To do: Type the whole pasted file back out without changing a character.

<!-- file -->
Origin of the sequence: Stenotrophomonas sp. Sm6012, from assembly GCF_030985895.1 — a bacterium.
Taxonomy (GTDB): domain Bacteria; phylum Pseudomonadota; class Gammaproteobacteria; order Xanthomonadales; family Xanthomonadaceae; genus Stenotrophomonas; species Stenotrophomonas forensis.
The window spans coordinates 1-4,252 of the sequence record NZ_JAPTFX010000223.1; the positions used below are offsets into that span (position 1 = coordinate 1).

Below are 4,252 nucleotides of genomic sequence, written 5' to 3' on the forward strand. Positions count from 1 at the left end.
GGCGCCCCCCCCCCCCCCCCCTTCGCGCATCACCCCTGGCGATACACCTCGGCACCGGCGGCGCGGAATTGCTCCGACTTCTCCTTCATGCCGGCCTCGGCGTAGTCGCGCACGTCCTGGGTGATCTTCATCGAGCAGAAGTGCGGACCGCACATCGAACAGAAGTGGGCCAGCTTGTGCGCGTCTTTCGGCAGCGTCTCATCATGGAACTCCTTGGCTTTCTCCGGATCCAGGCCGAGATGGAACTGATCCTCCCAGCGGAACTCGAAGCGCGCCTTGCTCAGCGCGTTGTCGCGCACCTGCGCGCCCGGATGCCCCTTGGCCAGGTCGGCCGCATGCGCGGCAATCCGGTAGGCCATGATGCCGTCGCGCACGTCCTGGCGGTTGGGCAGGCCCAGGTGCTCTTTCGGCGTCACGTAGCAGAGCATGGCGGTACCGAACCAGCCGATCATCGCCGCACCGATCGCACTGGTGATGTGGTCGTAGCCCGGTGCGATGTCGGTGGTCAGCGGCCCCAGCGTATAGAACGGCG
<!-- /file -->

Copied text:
Origin of the sequence: Stenotrophomonas sp. Sm6012, from assembly GCF_030985895.1 — a bacterium.
Taxonomy (GTDB): domain Bacteria; phylum Pseudomonadota; class Gammaproteobacteria; order Xanthomonadales; family Xanthomonadaceae; genus Stenotrophomonas; species Stenotrophomonas forensis.
The window spans coordinates 1-4,252 of the sequence record NZ_JAPTFX010000223.1; the positions used below are offsets into that span (position 1 = coordinate 1).

Below are 4,252 nucleotides of genomic sequence, written 5' to 3' on the forward strand. Positions count from 1 at the left end.
GGCGCCCCCCCCCCCCCCCCCTTCGCGCATCACCCCTGGCGATACACCTCGGCACCGGCGGCGCGGAATTGCTCCGACTTCTCCTTCATGCCGGCCTCGGCGTAGTCGCGCACGTCCTGGGTGATCTTCATCGAGCAGAAGTGCGGACCGCACATCGAACAGAAGTGGGCCAGCTTGTGCGCGTCTTTCGGCAGCGTCTCATCATGGAACTCCTTGGCTTTCTCCGGATCCAGGCCGAGATGGAACTGATCCTCCCAGCGGAACTCGAAGCGCGCCTTGCTCAGCGCGTTGTCGCGCACCTGCGCGCCCGGATGCCCCTTGGCCAGGTCGGCCGCATGCGCGGCAATCCGGTAGGCCATGATGCCGTCGCGCACGTCCTGGCGGTTGGGCAGGCCCAGGTGCTCTTTCGGCGTCACGTAGCAGAGCATGGCGGTACCGAACCAGCCGATCATCGCCGCACCGATCGCACTGGTGATGTGGTCGTAGCCCGGTGCGATGTCGGTGGTCAGCGGCCCCAGCGTATAGAACGGCG